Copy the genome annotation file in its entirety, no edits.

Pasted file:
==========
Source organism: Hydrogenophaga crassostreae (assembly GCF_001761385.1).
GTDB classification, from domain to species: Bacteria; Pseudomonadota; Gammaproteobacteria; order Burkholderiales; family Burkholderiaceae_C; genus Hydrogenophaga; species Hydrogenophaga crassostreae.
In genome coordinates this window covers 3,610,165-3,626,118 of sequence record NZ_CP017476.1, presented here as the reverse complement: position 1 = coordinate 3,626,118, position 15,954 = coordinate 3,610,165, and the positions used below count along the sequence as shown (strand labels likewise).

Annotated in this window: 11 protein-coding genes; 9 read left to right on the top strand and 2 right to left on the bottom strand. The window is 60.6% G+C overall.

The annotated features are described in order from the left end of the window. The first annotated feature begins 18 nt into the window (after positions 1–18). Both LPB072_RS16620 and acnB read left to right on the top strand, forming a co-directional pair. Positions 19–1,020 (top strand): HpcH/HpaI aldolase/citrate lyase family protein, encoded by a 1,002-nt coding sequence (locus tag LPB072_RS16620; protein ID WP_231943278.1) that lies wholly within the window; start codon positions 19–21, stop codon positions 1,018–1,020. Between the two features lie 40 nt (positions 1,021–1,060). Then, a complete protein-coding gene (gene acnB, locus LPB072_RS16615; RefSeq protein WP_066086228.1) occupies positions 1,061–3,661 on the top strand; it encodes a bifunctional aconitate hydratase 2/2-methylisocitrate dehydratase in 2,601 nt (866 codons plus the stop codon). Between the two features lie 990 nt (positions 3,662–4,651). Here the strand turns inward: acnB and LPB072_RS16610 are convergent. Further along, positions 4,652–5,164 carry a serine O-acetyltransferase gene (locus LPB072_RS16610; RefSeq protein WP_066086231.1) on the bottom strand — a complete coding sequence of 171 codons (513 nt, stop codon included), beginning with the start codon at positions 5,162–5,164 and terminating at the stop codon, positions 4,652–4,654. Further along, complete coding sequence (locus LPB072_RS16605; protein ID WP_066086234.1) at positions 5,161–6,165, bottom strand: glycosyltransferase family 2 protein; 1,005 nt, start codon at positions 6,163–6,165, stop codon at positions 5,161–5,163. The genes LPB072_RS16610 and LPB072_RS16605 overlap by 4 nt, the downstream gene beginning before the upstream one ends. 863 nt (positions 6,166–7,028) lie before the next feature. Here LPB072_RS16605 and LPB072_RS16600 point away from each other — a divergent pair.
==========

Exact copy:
Source organism: Hydrogenophaga crassostreae (assembly GCF_001761385.1).
GTDB classification, from domain to species: Bacteria; Pseudomonadota; Gammaproteobacteria; order Burkholderiales; family Burkholderiaceae_C; genus Hydrogenophaga; species Hydrogenophaga crassostreae.
In genome coordinates this window covers 3,610,165-3,626,118 of sequence record NZ_CP017476.1, presented here as the reverse complement: position 1 = coordinate 3,626,118, position 15,954 = coordinate 3,610,165, and the positions used below count along the sequence as shown (strand labels likewise).

Annotated in this window: 11 protein-coding genes; 9 read left to right on the top strand and 2 right to left on the bottom strand. The window is 60.6% G+C overall.

The annotated features are described in order from the left end of the window. The first annotated feature begins 18 nt into the window (after positions 1–18). Both LPB072_RS16620 and acnB read left to right on the top strand, forming a co-directional pair. Positions 19–1,020 (top strand): HpcH/HpaI aldolase/citrate lyase family protein, encoded by a 1,002-nt coding sequence (locus tag LPB072_RS16620; protein ID WP_231943278.1) that lies wholly within the window; start codon positions 19–21, stop codon positions 1,018–1,020. Between the two features lie 40 nt (positions 1,021–1,060). Then, a complete protein-coding gene (gene acnB, locus LPB072_RS16615; RefSeq protein WP_066086228.1) occupies positions 1,061–3,661 on the top strand; it encodes a bifunctional aconitate hydratase 2/2-methylisocitrate dehydratase in 2,601 nt (866 codons plus the stop codon). Between the two features lie 990 nt (positions 3,662–4,651). Here the strand turns inward: acnB and LPB072_RS16610 are convergent. Further along, positions 4,652–5,164 carry a serine O-acetyltransferase gene (locus LPB072_RS16610; RefSeq protein WP_066086231.1) on the bottom strand — a complete coding sequence of 171 codons (513 nt, stop codon included), beginning with the start codon at positions 5,162–5,164 and terminating at the stop codon, positions 4,652–4,654. Further along, complete coding sequence (locus LPB072_RS16605; protein ID WP_066086234.1) at positions 5,161–6,165, bottom strand: glycosyltransferase family 2 protein; 1,005 nt, start codon at positions 6,163–6,165, stop codon at positions 5,161–5,163. The genes LPB072_RS16610 and LPB072_RS16605 overlap by 4 nt, the downstream gene beginning before the upstream one ends. 863 nt (positions 6,166–7,028) lie before the next feature. Here LPB072_RS16605 and LPB072_RS16600 point away from each other — a divergent pair.